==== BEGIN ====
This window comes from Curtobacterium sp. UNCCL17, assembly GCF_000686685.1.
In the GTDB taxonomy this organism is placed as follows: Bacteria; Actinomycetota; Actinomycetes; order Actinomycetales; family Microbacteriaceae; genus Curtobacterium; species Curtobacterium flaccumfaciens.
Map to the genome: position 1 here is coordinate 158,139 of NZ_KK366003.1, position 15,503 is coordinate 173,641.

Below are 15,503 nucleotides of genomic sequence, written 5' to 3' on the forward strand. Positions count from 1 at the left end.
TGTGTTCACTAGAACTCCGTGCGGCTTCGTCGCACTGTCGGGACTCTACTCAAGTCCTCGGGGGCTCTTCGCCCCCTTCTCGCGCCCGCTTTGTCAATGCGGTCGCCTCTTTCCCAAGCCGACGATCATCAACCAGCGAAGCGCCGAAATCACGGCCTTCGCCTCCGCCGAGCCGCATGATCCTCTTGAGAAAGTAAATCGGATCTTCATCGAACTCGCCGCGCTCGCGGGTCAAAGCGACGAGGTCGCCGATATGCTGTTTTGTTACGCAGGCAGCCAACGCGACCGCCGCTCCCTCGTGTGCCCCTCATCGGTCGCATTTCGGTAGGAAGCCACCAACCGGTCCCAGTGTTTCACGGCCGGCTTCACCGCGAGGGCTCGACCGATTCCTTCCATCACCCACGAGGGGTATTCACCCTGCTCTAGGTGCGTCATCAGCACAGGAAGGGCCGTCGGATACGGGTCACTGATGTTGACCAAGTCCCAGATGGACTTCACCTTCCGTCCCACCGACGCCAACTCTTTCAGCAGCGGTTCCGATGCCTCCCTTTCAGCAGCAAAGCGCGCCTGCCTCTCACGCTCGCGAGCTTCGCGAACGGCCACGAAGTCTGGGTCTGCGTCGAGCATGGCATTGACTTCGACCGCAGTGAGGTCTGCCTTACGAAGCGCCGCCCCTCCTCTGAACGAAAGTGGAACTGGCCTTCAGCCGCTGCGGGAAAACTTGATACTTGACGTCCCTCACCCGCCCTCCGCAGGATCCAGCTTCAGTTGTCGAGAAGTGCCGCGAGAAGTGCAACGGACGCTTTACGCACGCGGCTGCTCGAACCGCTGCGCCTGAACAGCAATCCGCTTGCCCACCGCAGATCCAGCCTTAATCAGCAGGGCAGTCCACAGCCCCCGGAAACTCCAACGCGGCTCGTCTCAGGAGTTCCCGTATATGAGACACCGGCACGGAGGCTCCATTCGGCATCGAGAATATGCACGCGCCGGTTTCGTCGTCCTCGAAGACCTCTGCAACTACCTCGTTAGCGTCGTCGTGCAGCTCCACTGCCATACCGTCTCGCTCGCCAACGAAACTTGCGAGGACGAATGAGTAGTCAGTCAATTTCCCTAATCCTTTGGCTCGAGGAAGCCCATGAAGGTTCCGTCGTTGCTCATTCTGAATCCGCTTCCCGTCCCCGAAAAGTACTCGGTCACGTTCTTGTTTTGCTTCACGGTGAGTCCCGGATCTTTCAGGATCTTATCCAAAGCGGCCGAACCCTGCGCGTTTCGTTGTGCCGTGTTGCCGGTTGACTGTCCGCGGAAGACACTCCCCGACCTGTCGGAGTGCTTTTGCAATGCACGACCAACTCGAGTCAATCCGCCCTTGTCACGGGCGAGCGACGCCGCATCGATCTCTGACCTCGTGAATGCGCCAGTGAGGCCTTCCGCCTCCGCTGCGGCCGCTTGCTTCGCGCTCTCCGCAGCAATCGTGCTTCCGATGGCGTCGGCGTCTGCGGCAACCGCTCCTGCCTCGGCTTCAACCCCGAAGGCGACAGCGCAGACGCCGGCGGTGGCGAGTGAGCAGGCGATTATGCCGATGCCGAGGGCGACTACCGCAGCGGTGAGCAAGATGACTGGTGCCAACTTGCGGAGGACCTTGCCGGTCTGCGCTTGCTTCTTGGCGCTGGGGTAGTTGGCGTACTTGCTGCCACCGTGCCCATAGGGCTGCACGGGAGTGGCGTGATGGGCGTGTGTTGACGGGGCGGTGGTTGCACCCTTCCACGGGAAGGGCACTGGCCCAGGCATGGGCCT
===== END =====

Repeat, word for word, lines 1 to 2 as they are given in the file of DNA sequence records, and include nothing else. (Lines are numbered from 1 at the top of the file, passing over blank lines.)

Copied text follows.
This window comes from Curtobacterium sp. UNCCL17, assembly GCF_000686685.1.
In the GTDB taxonomy this organism is placed as follows: Bacteria; Actinomycetota; Actinomycetes; order Actinomycetales; family Microbacteriaceae; genus Curtobacterium; species Curtobacterium flaccumfaciens.